Purpose: Isoflavones have anticancer activities, but naturally occurring isoflavones are predominantly glycosylated and poorly absorbed. Genistein combined polysaccharide (GCP; Amino Up Chemical Co., Sapporo, Japan), is a fermentation product of soy extract and basidiomycetes mycillae that is enriched in biologically active aglycone isoflavones. This study analyzes GCP in vitro and in vivo for potential utility as a prostate cancer chemopreventative agent.

Experimental Design: Androgen-sensitive LNCaP and androgen-independent PC-3 cells were grown with various concentrations of GCP. In vitro cell growth was analyzed by the WST-1 assay, and apoptosis was assessed by fluorescence-activated cell sorting and detection of poly(ADP-ribose) polymerase cleavage using Western blot techniques. Effects of GCP on expression of cell cycle-regulatory proteins p53 (LNCaP only), p21, and p27 and the protein kinase Akt were considered using Western blot techniques. An in vivo LNCaP xenograft model was used to study the effects of a 2% GCP-supplemented diet on tumor growth in comparison with a control diet.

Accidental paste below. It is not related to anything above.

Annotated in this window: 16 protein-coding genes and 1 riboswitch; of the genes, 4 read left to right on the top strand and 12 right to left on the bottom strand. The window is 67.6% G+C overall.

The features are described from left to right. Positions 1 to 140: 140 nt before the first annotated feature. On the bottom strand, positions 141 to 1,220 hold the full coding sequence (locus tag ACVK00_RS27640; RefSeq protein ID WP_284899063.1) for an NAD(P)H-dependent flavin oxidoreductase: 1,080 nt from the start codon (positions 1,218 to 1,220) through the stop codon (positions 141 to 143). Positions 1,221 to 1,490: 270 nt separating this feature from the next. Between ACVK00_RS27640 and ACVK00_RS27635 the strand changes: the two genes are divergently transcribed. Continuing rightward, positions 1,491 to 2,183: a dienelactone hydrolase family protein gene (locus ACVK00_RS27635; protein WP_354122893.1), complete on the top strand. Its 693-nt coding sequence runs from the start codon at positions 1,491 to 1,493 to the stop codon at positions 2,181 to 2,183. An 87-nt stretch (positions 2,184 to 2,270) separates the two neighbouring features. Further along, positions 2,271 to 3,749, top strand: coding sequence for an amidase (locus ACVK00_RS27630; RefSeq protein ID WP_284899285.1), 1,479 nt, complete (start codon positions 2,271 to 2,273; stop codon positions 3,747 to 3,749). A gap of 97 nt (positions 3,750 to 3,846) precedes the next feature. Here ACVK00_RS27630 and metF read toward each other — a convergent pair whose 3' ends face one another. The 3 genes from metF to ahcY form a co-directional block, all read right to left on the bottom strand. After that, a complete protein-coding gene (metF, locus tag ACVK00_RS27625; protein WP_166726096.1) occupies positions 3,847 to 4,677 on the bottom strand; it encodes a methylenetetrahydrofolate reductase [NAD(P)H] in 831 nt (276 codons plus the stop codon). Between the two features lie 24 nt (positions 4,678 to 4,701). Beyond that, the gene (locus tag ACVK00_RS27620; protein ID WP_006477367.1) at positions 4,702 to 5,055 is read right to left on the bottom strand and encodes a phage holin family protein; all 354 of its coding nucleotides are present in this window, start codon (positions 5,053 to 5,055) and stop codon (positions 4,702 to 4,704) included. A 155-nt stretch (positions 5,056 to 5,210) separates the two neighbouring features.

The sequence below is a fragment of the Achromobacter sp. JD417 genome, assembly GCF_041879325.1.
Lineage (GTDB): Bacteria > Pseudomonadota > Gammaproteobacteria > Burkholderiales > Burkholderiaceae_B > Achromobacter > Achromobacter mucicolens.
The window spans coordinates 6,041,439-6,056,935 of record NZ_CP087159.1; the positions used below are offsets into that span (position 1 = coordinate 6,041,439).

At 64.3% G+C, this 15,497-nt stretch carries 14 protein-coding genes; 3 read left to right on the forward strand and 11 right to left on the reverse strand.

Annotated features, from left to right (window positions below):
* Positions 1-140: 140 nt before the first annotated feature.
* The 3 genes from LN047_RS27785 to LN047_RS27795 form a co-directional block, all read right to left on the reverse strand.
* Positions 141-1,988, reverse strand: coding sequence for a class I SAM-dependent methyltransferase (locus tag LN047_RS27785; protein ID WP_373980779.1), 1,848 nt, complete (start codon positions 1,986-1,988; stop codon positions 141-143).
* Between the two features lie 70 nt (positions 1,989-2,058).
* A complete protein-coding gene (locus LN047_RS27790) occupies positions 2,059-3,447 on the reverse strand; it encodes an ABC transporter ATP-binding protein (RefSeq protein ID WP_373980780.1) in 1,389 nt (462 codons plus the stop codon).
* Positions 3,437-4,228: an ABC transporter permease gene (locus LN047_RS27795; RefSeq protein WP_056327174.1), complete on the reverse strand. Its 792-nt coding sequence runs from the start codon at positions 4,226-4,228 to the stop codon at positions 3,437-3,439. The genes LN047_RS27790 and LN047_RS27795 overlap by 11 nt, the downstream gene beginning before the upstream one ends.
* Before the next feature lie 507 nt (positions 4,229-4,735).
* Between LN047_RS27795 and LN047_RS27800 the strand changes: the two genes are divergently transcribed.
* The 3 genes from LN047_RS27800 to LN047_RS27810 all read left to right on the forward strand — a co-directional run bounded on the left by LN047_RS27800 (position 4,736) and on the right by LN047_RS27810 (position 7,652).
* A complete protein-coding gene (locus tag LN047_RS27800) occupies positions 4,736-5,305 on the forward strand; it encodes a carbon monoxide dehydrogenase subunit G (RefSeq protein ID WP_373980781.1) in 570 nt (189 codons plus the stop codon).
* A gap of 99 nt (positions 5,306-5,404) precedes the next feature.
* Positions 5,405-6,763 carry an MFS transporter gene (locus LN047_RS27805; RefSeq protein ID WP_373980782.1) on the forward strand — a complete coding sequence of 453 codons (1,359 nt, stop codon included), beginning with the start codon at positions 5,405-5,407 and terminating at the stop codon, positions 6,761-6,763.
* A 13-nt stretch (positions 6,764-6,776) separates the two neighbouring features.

Results: GCP significantly suppressed LNCaP and PC-3 cell growth over 72 h (89% and 78% in LNCaP and PC-3, respectively, at 10 microg/ml; P < 0.0001). This reduction was associated with apoptosis in LNCaP cells, but not in PC-3 cells. GCP induced p27 and p53 (LNCaP only) protein expression within 6 h and suppressed phosphorylated Akt in both cell lines. The 2% GCP-supplemented diet significantly slowed LNCaP tumor growth, increasing apoptosis (P < 0.001), and decreasing proliferation (P < 0.001) over 4 weeks.

Conclusions: GCP has potent growth-inhibitory effects against prostate cancer cell lines in vitro and in vivo. These data suggest GCP has potential as an effective chemopreventive agent against prostate cancer cell growth.
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http://dx.doi.org/10.1158/1078-0432.CCR-03-0828DOI Listing
August 2004

Tumor cell hypoxia and the hypoxia-response signaling system as a target for prostate cancer therapy.

Curr Drug Targets 2003 Apr;4(3):191-6

Department of Urology, Columbia University, The College of Physicians and Surgeons, New York, NY 10032, USA.